Note: Terms defined elsewhere in the Glossary
are shown in italics.
BDI: The Federation of
BSC: Banking Supervision
Committee, a committee of the ESCB that provides structural and
CEPR: Centre for Economic
CEPS: Centre for European
CER: Centre for European
CFS: Center for Financial
ECB: European Central
Ecofin: The Council of
Ministers of the EU responsible for Economic and Financial Affairs;
it is made up of the economics and finance ministers of the Member
EFC: Economic and Financial
Committee. In accordance with Article 114(2) of the EC Treaty,
an Economic and Financial Committee was set up at the start of
the Stage Three of EMU. For further information on the EFC, see
the Council Decision of 21 December 1998 on the detailed provisions
concerning the composition of the Economic and Financial Committee
(98/743/EC), together with the Council Decision of 31 December
1998 adopting the Statutes of the Economic and Financial Committee
EMAC: The Committee on
Economic and Monetary Affairs of the European Parliament
EMU: Economic and Monetary
ESCB: The European System
of Central Banks, which consists of the ECB and the national central
banks of all the Member States of the EU.
EU: European Union
Euro area: Term used to
refer collectively to those Member States which are participating
in Stage Three of EMU, that is, who have adopted the euro. Currently,
twelve of the fifteen Member States have adopted the euro: Belgium,
Germany, Greece, Spain, France, Ireland, Italy, Luxembourg, the
Netherlands, Austria, Portugal and Finland.
Eurogroup: The group of
government finance ministers of the Member States in the euro
area; they meet every time there is a meeting of Ecofin.
European Council: The
European Council consists of the heads of state or government
of the EU.
Eurostat: The Statistical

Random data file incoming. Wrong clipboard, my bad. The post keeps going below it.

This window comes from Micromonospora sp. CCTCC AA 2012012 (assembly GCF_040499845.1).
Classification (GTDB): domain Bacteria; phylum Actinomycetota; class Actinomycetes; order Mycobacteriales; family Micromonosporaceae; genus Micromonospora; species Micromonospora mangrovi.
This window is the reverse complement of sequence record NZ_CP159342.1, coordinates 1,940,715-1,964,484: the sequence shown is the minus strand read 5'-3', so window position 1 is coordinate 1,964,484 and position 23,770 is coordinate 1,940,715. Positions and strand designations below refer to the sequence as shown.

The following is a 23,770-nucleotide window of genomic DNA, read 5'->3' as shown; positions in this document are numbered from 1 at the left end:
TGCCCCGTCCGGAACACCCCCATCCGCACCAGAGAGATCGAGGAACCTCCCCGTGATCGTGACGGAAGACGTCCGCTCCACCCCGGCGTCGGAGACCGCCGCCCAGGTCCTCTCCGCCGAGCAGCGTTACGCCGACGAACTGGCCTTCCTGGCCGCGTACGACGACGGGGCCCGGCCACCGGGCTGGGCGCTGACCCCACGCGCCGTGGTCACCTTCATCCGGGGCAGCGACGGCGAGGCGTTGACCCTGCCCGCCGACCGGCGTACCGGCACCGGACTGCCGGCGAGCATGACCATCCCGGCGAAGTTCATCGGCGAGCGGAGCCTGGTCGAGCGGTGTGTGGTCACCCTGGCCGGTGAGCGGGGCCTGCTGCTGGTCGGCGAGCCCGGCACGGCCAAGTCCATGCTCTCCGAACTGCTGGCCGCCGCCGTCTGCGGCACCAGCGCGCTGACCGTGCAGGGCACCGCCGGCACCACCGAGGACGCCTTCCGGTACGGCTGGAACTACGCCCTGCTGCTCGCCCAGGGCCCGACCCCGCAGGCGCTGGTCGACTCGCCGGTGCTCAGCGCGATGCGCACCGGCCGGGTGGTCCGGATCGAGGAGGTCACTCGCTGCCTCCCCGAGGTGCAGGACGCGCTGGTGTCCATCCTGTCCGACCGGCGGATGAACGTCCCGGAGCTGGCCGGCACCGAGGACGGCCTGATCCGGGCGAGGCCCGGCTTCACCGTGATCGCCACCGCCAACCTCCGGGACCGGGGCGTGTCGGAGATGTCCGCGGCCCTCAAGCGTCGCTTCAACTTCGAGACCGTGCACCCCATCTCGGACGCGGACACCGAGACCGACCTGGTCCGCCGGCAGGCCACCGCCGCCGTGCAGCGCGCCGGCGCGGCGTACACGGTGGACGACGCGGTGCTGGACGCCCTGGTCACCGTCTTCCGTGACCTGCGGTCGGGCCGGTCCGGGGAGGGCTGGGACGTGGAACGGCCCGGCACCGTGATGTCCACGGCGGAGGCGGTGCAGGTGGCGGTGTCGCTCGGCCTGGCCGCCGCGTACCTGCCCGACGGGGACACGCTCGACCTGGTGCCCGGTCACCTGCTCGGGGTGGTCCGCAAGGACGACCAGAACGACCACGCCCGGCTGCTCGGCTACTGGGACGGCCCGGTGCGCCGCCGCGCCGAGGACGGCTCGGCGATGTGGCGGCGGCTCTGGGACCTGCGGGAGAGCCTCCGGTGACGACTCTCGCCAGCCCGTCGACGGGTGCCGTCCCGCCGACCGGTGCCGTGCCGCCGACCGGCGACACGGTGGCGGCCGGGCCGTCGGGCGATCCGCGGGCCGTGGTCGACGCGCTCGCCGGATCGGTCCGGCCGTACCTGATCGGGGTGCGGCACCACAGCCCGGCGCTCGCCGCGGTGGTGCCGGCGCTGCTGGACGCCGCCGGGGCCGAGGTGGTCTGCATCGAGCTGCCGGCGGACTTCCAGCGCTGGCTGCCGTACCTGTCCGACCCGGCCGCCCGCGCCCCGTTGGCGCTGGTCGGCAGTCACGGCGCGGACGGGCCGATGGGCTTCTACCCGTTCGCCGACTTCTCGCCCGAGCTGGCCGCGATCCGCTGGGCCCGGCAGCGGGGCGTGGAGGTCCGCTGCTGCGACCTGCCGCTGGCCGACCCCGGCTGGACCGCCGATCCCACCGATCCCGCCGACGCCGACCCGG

Office of the European Communities, which is based in Luxembourg.
Eurosystem: The central
banking system of the euro area, which is constituted of the ECB
and the national central banks of the Member States that have
adopted the euro.
Eurozone: See euro area
Federal Reserve System:
The central banking system of the United States of America. Established
in 1913, it began to operate in November 1914. Its setup, although
somewhat altered since its establishment, particularly by the
Banking Act of 1935, has remained substantially the same.
FOMC: The Federal Open
Market Committee is the most important monetary policymaking body
of the Federal Reserve System.
GDP: Gross Domestic Product
HICP: Harmonised Index
of Consumer Prices developed, compiled and disseminated by Eurostat
in close co-operation with the national statistical institutes.
Conference - the negotiations that are held between the governments
of the Member States with a view to amending the Treaties.
IMF: International Monetary
M3: In December 1998 the
ECB announced that "M3 will consist of currency in circulation
plus certain liabilities of Monetary Financial Institutions (MFIs)
resident in the euro area and, in the case of deposits, the liabilities
of some institutions that are part of central government (such
as Post Offices and Treasuries). These liabilities included in
M3 are: overnight deposits; deposits with an agreed maturity of
up to two years; deposits redeemable at notice up to three months;
repos; debt securities with maturity of up to two years; unit/shares
of money market funds and money market paper (net)." (See
also monetary aggregates.)
Monetary aggregates: a
monetary aggregate can be defined as the sum of currency in circulation
plus outstanding amounts of certain liabilities of financial institutions
that have a high degree of "moneyness" (or liquidity
in a broad sense). The narrow monetary aggregate M1 has been defined
by the Eurosystem as currency in circulation plus euro area residents'
(other than central government) holdings of overnight deposits
with euro area money-issuing institutions. The monetary aggregate
M2 comprises M1 plus deposits with an agreed maturity of up to
two years and deposits redeemable at notice of up to three months.
The broad monetary aggregate M3 includes M2 plus repurchase agreements,
money market fund shares/units and money market paper and debt
securities with a maturity of up to two years. The Governing Council
has announced a reference value for the growth of M3.
MPC: Monetary Policy Committee
of the Bank of England, which sets interest rates for the UK.
NCB: National central
bank of one of the Member States of the EU.
Policy mix: The overall
stance of fiscal and monetary policy. The policy-mix may consist
of various combinations of expansionary and restrictive policies,
with a given fiscal stance being either supported or offset by
SGP: Stability and Growth
TEC: Treaty establishing
the European Community
UNICE: Union of Industrial
and Employers' Confederation of Europe